Health workers: Indonesia's drug support services insufficient
Government funding for rehabilitation is not enough to keep treating those from deprived backgrounds, experts say
Indonesian national narcotics agency and national criminal police detectives parade foreign and local drug traffickers in Jakarta on Sept. 7, 2016. Jakarta has stepped up a campaign against drugs and has put several foreign and Indonesian narcotics convicts to death by firing squad in the past two years. (Photo by Bay Ismoyo/AFP)
Indonesian Catholic health workers have questioned the commitment of the government to help drug users and the amount of funding allocated for addiction services.
"Since our rehabilitation center was established 15 years ago we never received aid from the government whereas we have helped the Indonesian people of regardless of their background," said Robertus Sudargo, secretary of Sekar Mawar, a church-run organization that helps drug users in West Java.
However, this year a trickle of government funding has come into Sekar Mawa but the finance is not enough to keep treating their clients from deprived backgrounds.
Sudargo said the center has been rehabilitating drug addicts since 2000 with aid from donors and currently it is serving 15 patients with holistic treatment.
"We have to treat them for at least six months. Our goal helps them so go back to normal life," he said.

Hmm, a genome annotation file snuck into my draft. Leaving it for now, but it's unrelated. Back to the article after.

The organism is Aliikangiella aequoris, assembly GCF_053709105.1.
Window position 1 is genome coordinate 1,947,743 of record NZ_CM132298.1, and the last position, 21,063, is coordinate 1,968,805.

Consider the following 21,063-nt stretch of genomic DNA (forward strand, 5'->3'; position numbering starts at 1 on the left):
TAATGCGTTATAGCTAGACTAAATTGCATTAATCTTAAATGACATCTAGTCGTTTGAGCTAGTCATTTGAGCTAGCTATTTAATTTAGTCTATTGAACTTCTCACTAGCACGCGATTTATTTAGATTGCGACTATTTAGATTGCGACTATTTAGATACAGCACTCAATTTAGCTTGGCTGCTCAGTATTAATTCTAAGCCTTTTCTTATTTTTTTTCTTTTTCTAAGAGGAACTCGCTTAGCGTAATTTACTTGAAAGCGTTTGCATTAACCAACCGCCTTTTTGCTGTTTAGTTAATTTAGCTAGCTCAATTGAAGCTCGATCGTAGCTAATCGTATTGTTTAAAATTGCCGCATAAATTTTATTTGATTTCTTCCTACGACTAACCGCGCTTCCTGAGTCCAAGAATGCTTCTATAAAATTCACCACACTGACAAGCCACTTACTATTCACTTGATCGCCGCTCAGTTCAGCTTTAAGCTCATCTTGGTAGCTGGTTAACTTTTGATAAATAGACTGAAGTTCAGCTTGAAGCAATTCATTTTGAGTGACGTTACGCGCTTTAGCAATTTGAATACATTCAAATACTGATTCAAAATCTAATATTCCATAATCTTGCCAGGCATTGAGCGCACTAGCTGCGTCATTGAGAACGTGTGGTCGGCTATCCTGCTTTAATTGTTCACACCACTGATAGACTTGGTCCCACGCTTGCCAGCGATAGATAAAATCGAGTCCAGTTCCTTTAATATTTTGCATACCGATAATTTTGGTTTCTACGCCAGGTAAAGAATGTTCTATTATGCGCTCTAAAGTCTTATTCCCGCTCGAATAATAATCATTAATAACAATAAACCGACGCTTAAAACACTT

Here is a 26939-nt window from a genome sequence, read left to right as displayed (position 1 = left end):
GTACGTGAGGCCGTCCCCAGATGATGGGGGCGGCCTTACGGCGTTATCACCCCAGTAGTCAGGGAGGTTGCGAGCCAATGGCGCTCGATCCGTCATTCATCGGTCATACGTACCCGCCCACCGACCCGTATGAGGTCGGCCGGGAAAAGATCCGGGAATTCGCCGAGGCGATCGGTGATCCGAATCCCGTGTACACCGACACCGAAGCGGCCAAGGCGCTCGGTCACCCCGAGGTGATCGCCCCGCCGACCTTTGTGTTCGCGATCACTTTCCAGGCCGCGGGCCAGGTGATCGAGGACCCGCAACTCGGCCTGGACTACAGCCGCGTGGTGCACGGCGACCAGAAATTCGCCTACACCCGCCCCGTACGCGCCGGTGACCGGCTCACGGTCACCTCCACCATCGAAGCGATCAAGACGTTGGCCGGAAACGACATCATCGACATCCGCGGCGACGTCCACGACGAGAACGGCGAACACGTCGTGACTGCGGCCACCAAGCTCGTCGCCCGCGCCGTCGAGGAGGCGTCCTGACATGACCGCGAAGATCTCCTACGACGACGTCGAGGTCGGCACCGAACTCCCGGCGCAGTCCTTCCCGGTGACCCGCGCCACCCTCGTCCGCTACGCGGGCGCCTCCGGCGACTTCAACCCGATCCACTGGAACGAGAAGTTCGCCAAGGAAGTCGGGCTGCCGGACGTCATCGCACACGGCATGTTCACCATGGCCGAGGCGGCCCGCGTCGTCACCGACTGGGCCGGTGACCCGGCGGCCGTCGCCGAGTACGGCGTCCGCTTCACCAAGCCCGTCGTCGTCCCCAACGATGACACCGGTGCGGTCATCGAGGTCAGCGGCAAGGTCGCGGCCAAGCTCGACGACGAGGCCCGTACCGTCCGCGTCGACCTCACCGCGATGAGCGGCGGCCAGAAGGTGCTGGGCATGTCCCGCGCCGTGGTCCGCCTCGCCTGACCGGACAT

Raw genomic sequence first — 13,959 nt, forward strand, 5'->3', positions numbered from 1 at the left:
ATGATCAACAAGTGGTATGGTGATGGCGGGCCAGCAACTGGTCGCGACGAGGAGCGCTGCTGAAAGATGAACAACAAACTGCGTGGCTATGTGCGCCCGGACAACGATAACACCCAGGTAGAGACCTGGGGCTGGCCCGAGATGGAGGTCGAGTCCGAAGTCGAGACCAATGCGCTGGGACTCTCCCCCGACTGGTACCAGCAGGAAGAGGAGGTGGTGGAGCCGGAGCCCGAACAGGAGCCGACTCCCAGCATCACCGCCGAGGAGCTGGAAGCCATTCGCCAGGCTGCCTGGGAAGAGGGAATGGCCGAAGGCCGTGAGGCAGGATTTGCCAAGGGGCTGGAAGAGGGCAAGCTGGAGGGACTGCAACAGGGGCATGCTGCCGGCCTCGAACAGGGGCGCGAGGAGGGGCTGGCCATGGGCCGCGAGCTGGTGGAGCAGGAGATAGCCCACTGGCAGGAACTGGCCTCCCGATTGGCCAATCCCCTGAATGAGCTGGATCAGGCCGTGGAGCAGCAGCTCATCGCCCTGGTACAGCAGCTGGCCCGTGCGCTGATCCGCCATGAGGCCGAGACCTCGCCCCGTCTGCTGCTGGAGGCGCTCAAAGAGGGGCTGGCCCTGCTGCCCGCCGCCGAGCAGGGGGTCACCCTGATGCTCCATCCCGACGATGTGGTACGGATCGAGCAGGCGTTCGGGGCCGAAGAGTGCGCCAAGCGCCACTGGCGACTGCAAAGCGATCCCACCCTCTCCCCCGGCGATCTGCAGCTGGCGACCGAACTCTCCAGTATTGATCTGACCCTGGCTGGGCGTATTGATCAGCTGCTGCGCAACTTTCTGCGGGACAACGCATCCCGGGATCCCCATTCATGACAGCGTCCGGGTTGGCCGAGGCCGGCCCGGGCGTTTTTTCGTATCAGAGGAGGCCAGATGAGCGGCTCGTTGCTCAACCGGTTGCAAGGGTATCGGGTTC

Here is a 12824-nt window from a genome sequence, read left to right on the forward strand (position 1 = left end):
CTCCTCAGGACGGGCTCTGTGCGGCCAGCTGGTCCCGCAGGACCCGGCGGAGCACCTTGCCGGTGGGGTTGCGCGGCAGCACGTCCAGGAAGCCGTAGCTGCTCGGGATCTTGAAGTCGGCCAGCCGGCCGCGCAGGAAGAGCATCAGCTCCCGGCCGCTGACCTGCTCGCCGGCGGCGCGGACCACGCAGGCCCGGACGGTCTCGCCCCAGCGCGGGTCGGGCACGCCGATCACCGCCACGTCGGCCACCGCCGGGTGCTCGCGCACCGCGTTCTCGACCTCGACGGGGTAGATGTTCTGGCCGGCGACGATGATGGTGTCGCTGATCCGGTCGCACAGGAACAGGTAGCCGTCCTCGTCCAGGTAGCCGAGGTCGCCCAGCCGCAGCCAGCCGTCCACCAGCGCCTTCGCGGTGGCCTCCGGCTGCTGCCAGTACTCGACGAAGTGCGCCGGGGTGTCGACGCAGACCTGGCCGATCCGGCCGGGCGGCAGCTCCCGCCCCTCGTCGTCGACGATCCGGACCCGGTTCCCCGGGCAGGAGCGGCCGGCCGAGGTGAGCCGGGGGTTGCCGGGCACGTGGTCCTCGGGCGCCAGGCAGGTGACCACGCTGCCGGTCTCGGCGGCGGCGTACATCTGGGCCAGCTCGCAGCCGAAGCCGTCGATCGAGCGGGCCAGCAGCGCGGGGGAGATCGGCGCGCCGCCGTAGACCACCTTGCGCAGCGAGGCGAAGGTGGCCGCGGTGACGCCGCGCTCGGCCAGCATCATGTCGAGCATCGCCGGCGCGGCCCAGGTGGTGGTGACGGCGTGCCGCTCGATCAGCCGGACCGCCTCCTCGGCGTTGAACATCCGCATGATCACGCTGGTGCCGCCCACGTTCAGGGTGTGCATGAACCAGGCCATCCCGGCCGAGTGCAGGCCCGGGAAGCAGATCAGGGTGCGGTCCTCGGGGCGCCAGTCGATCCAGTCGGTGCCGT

Sister Flaviana Toedi, whose Sisters of St. Joseph Congregation runs a drug user rehabilitation center in Medan Archdiocese in North Sumatra, told ucanews.com that the government is paying drug users scant attention. "In the last two years the National Narcotics Agency in Medan helped us financially but it was not enough. Our only hope is aid from donors," she said.
Medan, capital of North Sumatra province, has the second highest number of drug users in Indonesia. "This problem encouraged our congregation to start rehabilitating them in 2014. Although we face a lack of finance it is important we help them."
The Indonesian bishops' conference issued a pastoral letter on drugs in 2013 following their synod. They said that "rehabilitation was important. The Catholic Church's view is that drug users should be treated. Throwing them into prison is not the solution."
President Joko Widodo called on the National Narcotic Agency to increase their efforts to crack down on the drugs trade and promised to come down hard on drugs and vowed to execute all drug traffickers when he come to power in October 2014.
Indonesia had 5.9 million drug users in 2015 according to the National Narcotics Agency and every year it increases some 13 percent. A minuscule minority, 38,427, were rehabilitated and 50 people died every day due to dangers associated with illegal drugs.
The issue was also questioned by U.N. Special Rapporteur Dainius Puras when he visited Indonesia March-April. He said there was a lack of commitment to solve various health issues including those faced by drug users.
The Special Rapporteur will present a comprehensive report on his visit to Indonesia to the U.N. Human Rights Council in June. However, in a statement at the end of his visit, Puras criticized Indonesia's tough anti-drug policy and described it as "excessively punitive."
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